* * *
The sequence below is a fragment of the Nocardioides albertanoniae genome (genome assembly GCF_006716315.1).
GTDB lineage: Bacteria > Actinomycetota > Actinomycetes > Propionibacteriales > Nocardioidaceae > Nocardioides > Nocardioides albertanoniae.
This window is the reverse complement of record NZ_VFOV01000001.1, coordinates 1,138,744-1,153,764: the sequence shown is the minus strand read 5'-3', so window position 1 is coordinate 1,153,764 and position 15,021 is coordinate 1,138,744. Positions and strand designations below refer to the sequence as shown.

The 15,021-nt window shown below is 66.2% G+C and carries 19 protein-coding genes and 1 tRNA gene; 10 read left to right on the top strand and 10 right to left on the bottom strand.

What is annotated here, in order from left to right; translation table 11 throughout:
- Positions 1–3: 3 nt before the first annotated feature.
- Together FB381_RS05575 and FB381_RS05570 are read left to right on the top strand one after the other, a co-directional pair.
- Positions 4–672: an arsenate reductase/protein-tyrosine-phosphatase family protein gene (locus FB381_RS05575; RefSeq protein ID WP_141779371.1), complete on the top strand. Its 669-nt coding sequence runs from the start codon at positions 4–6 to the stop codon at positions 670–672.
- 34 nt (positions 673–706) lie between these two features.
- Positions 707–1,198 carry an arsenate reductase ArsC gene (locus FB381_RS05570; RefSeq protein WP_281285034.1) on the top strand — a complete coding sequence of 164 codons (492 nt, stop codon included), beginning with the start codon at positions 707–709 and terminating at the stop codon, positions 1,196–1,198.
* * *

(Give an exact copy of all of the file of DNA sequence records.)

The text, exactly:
The sequence below is a fragment of the Nocardioides albertanoniae genome (genome assembly GCF_006716315.1).
GTDB lineage: Bacteria > Actinomycetota > Actinomycetes > Propionibacteriales > Nocardioidaceae > Nocardioides > Nocardioides albertanoniae.
This window is the reverse complement of record NZ_VFOV01000001.1, coordinates 1,138,744-1,153,764: the sequence shown is the minus strand read 5'-3', so window position 1 is coordinate 1,153,764 and position 15,021 is coordinate 1,138,744. Positions and strand designations below refer to the sequence as shown.

The 15,021-nt window shown below is 66.2% G+C and carries 19 protein-coding genes and 1 tRNA gene; 10 read left to right on the top strand and 10 right to left on the bottom strand.

What is annotated here, in order from left to right; translation table 11 throughout:
- Positions 1–3: 3 nt before the first annotated feature.
- Together FB381_RS05575 and FB381_RS05570 are read left to right on the top strand one after the other, a co-directional pair.
- Positions 4–672: an arsenate reductase/protein-tyrosine-phosphatase family protein gene (locus FB381_RS05575; RefSeq protein ID WP_141779371.1), complete on the top strand. Its 669-nt coding sequence runs from the start codon at positions 4–6 to the stop codon at positions 670–672.
- 34 nt (positions 673–706) lie between these two features.
- Positions 707–1,198 carry an arsenate reductase ArsC gene (locus FB381_RS05570; RefSeq protein WP_281285034.1) on the top strand — a complete coding sequence of 164 codons (492 nt, stop codon included), beginning with the start codon at positions 707–709 and terminating at the stop codon, positions 1,196–1,198.